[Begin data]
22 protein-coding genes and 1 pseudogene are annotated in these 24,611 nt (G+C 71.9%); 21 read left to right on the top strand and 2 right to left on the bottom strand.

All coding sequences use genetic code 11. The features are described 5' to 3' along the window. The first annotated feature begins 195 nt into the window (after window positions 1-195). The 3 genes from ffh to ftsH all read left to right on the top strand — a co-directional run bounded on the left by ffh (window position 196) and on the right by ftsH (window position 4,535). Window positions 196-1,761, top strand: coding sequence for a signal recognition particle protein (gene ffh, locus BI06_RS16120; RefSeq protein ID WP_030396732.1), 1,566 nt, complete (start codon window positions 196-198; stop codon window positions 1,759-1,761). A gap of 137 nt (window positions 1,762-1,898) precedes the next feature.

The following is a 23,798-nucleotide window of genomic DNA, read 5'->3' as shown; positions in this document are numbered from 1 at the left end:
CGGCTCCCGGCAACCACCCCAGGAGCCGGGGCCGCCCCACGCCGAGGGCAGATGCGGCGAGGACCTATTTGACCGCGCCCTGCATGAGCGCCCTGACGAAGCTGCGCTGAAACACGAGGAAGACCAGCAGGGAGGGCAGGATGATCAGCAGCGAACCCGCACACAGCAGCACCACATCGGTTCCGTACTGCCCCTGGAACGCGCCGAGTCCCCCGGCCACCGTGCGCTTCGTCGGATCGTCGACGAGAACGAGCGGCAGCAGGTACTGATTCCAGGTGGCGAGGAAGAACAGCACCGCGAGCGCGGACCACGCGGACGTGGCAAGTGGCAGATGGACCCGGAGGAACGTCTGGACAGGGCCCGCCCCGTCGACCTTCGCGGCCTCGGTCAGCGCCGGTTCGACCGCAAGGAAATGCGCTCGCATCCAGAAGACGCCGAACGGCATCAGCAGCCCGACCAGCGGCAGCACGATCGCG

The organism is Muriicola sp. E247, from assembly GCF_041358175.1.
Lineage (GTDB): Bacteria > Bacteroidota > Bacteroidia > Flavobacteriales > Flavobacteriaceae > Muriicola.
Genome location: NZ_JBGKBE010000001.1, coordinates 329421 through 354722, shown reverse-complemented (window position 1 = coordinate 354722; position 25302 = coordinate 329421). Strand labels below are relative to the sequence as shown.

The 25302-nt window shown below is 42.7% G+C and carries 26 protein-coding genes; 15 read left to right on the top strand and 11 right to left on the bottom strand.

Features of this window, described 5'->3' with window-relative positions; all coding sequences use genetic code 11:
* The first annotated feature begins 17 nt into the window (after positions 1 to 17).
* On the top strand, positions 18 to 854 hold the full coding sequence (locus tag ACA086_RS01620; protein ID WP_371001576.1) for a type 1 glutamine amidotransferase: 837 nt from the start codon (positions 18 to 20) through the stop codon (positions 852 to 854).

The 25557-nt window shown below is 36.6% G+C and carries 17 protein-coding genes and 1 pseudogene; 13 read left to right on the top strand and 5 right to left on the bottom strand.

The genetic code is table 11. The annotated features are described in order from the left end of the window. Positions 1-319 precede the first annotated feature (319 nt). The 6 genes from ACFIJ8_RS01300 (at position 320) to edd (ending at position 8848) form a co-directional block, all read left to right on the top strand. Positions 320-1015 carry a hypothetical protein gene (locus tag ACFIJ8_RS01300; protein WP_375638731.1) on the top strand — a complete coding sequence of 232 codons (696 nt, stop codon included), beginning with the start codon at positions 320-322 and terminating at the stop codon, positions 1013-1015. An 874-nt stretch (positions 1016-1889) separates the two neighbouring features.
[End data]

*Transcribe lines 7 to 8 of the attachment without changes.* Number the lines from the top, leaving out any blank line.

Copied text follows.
Genome location: NZ_JBGKBE010000001.1, coordinates 329421 through 354722, shown reverse-complemented (window position 1 = coordinate 354722; position 25302 = coordinate 329421). Strand labels below are relative to the sequence as shown.

The 25302-nt window shown below is 42.7% G+C and carries 26 protein-coding genes; 15 read left to right on the top strand and 11 right to left on the bottom strand.